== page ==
Epsilon3 raises $15 million for space project management platform

Software startup Epsilon3 said June 20 it has raised $15 million to expand its suite of space project management solutions. Existing investor Lux Capital led the Series A funding round to support Epsilon3’s web-based platform, which provides collaboration tools that are tailor-made for spacecraft manufacturing and operations.

Sierra Space signs agreement for Dream Chaser landings at Spaceport America

Sierra Space will work with Spaceport America in New Mexico to use that commercial spaceport as a potential future landing site for the company’s Dream Chaser vehicle.

Sierra Space announced June 21 it signed a memorandum of understanding with Spaceport America to study landings of Dream Chaser vehicles at the spaceport’s 3,650-meter runway. That includes jointly working on an application to the Federal Aviation Administration for a reentry site license to allow landings there.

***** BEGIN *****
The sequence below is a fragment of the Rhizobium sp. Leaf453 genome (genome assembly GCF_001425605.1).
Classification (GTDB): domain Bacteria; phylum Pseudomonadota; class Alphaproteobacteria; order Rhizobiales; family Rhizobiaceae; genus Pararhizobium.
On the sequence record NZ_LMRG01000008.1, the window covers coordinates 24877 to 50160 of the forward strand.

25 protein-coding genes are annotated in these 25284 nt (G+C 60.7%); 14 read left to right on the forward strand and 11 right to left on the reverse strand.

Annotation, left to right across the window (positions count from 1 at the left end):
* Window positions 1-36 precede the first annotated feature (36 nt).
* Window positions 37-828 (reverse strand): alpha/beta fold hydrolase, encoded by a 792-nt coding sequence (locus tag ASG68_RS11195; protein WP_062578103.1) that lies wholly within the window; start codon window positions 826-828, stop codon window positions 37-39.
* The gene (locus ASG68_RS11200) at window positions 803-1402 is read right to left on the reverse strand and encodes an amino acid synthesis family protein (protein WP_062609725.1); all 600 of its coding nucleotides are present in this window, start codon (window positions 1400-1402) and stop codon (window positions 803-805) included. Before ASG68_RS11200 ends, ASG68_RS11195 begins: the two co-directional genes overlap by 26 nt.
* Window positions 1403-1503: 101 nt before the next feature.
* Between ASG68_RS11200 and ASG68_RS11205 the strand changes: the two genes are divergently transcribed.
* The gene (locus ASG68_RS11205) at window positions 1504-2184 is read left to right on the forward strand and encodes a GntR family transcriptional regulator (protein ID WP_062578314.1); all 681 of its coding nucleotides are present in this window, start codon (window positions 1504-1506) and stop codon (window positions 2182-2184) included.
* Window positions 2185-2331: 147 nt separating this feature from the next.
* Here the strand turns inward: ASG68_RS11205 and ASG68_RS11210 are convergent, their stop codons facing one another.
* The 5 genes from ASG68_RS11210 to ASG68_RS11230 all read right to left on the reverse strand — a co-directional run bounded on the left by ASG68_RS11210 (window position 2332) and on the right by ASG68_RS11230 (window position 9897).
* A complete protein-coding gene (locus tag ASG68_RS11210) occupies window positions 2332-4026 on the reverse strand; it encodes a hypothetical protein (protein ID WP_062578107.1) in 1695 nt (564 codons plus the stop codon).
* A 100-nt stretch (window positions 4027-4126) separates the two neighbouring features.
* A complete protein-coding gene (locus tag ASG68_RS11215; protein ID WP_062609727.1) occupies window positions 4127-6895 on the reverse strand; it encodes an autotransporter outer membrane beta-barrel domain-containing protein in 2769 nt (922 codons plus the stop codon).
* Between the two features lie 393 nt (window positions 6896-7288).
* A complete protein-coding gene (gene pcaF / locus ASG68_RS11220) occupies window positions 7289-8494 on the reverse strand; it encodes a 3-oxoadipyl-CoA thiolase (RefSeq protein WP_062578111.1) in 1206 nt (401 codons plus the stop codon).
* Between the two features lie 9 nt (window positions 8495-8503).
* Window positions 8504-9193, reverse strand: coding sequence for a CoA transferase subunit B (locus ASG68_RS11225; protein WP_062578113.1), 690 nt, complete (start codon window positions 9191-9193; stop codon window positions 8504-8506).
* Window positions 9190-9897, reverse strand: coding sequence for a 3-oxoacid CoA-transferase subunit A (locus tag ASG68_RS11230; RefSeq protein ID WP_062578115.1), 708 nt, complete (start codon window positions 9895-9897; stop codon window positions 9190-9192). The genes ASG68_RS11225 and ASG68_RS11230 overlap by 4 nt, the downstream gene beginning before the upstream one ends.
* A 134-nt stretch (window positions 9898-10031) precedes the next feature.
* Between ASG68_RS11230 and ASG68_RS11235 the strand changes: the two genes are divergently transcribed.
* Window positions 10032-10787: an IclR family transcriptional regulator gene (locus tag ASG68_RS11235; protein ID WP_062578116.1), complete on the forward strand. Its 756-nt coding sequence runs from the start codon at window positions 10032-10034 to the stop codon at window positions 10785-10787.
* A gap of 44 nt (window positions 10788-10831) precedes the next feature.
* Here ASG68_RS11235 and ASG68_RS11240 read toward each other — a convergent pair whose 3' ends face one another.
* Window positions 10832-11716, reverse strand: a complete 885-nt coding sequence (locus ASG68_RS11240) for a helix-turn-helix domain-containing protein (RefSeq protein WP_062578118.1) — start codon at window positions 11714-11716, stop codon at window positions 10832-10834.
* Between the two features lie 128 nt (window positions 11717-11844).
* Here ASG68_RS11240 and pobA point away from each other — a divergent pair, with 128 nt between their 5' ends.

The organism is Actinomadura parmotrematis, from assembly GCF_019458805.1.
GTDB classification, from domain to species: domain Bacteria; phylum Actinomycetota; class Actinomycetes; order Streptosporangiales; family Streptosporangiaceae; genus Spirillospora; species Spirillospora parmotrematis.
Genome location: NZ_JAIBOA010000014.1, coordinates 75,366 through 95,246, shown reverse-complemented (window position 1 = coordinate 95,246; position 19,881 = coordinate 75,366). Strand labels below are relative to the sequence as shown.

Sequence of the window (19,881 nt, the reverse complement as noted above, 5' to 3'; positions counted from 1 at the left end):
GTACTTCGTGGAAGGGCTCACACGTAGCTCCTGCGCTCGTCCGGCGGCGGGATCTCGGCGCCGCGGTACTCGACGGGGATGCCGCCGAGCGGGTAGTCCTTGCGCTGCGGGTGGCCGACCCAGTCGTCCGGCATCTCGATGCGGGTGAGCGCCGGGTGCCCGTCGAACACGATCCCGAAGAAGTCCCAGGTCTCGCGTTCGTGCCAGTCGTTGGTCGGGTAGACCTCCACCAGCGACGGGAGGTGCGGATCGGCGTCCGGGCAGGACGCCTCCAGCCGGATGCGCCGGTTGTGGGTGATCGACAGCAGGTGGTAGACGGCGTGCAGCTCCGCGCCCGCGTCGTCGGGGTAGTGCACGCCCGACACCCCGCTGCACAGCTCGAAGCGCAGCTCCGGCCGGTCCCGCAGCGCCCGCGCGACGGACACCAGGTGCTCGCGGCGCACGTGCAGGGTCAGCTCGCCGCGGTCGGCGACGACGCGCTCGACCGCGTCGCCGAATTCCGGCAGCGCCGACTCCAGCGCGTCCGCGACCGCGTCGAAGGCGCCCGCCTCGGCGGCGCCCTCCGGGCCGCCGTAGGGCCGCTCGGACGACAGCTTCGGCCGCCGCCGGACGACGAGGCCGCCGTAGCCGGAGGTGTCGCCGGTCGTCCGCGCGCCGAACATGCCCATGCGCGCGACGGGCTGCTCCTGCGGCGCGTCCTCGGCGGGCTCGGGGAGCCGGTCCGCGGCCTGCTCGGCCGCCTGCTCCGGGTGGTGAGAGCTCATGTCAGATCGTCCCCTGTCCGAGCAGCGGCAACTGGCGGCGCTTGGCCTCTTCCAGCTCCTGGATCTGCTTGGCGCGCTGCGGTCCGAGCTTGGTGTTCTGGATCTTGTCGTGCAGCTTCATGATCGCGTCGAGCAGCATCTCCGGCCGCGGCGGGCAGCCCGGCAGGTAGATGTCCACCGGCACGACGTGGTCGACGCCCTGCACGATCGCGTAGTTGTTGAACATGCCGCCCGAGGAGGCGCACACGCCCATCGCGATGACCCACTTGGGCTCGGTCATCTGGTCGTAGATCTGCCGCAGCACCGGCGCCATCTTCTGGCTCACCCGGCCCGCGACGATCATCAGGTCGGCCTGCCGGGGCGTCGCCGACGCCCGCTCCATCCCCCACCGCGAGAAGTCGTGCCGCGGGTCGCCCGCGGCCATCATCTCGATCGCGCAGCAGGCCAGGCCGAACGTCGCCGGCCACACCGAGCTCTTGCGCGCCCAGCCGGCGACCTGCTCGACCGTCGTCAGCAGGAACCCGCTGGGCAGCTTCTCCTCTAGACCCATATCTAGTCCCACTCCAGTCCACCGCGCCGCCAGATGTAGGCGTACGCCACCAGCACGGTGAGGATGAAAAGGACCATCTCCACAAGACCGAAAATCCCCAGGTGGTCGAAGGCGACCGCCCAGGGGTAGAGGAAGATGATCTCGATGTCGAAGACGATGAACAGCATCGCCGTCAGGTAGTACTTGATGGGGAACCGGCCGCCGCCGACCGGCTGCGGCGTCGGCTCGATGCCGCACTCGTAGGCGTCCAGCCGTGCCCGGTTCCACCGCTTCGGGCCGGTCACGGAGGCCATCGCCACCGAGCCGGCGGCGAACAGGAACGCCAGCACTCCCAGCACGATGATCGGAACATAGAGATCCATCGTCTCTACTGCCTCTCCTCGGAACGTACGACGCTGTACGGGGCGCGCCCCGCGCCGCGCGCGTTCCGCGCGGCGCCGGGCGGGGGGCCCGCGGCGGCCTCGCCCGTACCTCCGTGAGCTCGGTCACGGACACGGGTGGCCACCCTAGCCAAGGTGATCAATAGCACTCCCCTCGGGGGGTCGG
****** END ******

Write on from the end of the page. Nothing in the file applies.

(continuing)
Arianespace to launch MEASAT-3d + GSAT-24 satellites on June 22nd

Arianespace’s second launch of 2022 — the first Ariane 5 of the year — will place the MEASAT-3d and GSAT-24 satellites into geostationary transfer orbit (GEO), with the launch occurring from Kourou, French Guiana. The launcher will be carrying a total payload of approximately 10,863 kg.

ESA boosts the satellite-enabled 5G media market

Today ESA signed an agreement to work with the European Broadcast Union – an alliance of public service media organisations – that will enable Europe to gain a lead in media content delivery as well as maintaining its technical autonomy.